There's a line in a song performed by Billie Holiday which goes: the difficult I'll do right now / the impossible will take a little while.
Jessica Horton, 24, has done a lot of the difficult, and from an early age. Her younger years, she says, were challenging for most of her childhood. Her father battled serious health issues and was unable to work. Her mother worked full time to support them and her two younger sisters. And when Jessica was 13, her mother became very sick herself.
“There was a lot of responsibility on me to help out,” Jessica says. “I kind of grew up at a young age.”
At 14, Jessica went through a major depressive episode and missed six months of school.
“That was after my mum had her time off and there was a lot of pressure on me to keep the family going,” she says. “Once she kind of recovered, it was like, 'OK, my turn now.'”
The doctors and services Jessica interacted with motivated her to become a doctor. But then the last six months of her Year 12 were severely disrupted with her parents' separation and she wasn't able to complete her final assessments. The average grade she was assigned put a hole in her goal to go to university.
“I thought, being a doctor isn't in the cards for me – but I was still passionate about music,” Jessica says. “I decided, if I can't be a doctor I'll be a music therapist.”
“So when I couldn't go to uni I thought, 'What's Plan B'? That's why I went to CIT for three years, then came to ANU.”
Throughout all the messiness of her upbringing, music had been a grounding and healing force. Music was a big part of her family and Jessica had started playing piano at age 6. She sang, and was in musicals and choirs from a young age. By the time she started a Bachelor of Music, majoring in performance, she was 21 and living independently.
She was also working four jobs to make ends meet.
“I was working at two restaurants, nannying, and teaching one-on-one music lessons,” Jessica says. “I would go to work at 7am, work for a couple of hours, then either go to a class or to the other restaurant to do a lunch shift.”
“In the afternoons I'd be either nannying or teaching. Then generally going back to one restaurant to do a night shift.”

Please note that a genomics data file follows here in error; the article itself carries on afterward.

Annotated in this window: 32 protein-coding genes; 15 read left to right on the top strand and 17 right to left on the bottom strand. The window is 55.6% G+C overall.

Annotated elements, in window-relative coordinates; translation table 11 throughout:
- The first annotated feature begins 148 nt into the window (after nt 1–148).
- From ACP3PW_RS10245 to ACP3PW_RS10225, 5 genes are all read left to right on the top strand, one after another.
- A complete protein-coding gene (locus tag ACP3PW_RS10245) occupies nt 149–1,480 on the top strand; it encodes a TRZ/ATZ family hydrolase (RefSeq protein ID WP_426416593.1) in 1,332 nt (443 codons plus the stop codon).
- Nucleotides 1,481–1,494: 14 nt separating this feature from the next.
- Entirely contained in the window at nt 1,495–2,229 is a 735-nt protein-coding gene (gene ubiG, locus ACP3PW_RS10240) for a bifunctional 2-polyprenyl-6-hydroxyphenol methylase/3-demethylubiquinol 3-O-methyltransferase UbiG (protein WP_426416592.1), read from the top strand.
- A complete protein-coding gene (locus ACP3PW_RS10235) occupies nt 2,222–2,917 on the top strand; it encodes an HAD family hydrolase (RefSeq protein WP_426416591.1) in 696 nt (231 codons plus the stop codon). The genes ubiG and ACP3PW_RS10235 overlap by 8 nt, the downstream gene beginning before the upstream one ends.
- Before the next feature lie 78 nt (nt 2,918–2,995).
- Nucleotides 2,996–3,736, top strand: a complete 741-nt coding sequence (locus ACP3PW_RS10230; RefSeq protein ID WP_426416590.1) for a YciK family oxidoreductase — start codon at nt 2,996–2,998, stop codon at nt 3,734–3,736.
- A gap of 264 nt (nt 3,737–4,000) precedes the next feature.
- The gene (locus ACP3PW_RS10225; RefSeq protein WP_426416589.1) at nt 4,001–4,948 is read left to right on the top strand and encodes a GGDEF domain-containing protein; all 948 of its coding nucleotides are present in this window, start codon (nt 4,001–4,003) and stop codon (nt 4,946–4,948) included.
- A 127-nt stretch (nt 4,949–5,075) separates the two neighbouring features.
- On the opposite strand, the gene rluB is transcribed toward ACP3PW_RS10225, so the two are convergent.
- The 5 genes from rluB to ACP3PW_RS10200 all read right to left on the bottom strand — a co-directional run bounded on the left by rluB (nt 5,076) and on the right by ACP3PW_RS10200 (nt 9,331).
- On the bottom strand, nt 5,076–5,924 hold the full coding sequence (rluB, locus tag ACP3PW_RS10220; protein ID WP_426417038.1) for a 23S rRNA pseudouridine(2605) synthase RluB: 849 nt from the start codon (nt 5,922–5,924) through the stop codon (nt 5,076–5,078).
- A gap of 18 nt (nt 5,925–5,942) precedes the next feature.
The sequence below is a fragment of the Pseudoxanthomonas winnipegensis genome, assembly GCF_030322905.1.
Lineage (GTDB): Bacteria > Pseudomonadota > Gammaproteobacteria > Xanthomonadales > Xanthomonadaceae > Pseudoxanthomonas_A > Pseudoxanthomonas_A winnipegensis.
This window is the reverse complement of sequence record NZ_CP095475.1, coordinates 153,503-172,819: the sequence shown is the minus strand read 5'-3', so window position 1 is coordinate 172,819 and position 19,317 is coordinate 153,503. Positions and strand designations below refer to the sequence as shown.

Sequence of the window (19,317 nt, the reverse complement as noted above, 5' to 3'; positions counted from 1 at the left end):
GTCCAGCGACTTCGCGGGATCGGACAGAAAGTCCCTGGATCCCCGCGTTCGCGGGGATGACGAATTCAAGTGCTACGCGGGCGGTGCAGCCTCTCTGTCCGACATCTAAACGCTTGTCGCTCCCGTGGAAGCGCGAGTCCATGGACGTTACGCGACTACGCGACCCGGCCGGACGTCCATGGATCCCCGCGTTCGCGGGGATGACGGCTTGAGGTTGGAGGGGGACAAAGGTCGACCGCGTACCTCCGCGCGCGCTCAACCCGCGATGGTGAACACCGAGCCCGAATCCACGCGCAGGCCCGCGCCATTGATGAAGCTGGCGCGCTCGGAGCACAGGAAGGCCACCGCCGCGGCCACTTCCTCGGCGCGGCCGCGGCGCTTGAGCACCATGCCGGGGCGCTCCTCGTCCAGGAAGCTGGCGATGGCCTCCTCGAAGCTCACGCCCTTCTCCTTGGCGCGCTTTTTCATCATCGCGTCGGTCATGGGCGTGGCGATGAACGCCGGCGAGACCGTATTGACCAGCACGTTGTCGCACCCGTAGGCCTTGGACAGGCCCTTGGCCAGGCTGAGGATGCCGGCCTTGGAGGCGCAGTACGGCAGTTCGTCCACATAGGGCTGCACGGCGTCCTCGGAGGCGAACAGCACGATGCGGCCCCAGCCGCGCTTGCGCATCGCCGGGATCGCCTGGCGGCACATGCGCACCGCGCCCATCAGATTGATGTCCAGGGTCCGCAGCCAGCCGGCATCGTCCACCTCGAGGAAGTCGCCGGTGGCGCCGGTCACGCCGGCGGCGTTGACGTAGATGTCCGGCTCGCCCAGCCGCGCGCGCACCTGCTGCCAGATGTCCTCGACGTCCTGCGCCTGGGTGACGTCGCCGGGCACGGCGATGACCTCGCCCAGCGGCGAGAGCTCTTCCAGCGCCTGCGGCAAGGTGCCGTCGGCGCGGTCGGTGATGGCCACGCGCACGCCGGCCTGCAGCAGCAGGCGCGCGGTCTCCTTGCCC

That period, marked also by serious health issues of her own, was “intense”, she says. But it was also her best semester in terms of grades.
“I'd just gotten used to things being a bit crazy in my life. The more I have going on, the more I can dedicate myself better.”
Her best full year though was 2018, for which she was awarded the Bill Hyslop prize (highest aggregate performance mark for a student majoring in performance (voice) at the ANU School of Music). That same year, she was invited to perform for the Governor-General at Government House. Her song of choice? The Billie Holiday number “Crazy he calls me”.
“It was terrifying,” Jessica recalls. “A lot of pressure, but it felt incredible afterwards. I feel very honoured to have been a part of that evening.”
This year brought about another highlight of her time at ANU: composing (and performing) the music for the 2020 60th anniversary Australian of the Year Awards.
A number of pieces had been put forward by her Composition 6 class, and by a couple of individual teachers and students; including Jessica. The National Australia Day Council committee picked Jessica's composition.
“It's awards ceremony music, and I wanted there to be a sense of accomplishment and achievement,” she says. “But also I sang on the track, which is why I'd say it's like Enya meets the Oscars.”
Her piece was played at all the state and territory ceremonies, including the ACT awards ceremony, which she attended: “It was amazing to hear something I'd done used in a commercial setting.”
As she approaches her graduation in December, Jessica has nothing but praise for the ANU School of Music.
“You get a nuanced education and one-on-one tuition with your set instrument. The experience you get in the industry and community is also really helpful,” she says. “It's not something you'd get in a generalised music class.”
She appreciated how broad her options were – that just because she was majoring in performance didn't mean she was limited to just that.
“I could do composition and songwriting, aural and theory as well as history classes. I'll be stepping away from the School as a musician rather than just a singer.”
The support she received came from not just the lecturers, but also the administration and technical staff.
“Everyone at the School of Music was very open and willing to help,” she says. “They want people to succeed.”
Jessica intends on returning to the School to do Honours, but in 2021. Until then, she'll be recording her first album of original songs and attending the Fusion Film Scoring workshop in Greece.
“I've got a bit of a band together that are working with me on the album at the moment,” she says. “The songs are all on the sadder side, but I believe in writing a song when I have something to say.”
Having moved mountains and gone through fire, Jessica is feeling excited, as well as scared, about graduating.
“In the music industry, you have to be very self-driven, which shows with my Australian of the Year awards experience – taking initiative.”
'I think I've got some really strong stuff in my portfolio to say to people, 'This is what I've already accomplished and I've only just graduated'.”
While she has worked incredibly hard to get to where she is, Jessica is also thankful to all the people who helped her along the way.
“I owe a lot to the love and support of my family, friends and long term partner. I couldn’t have done it without them!”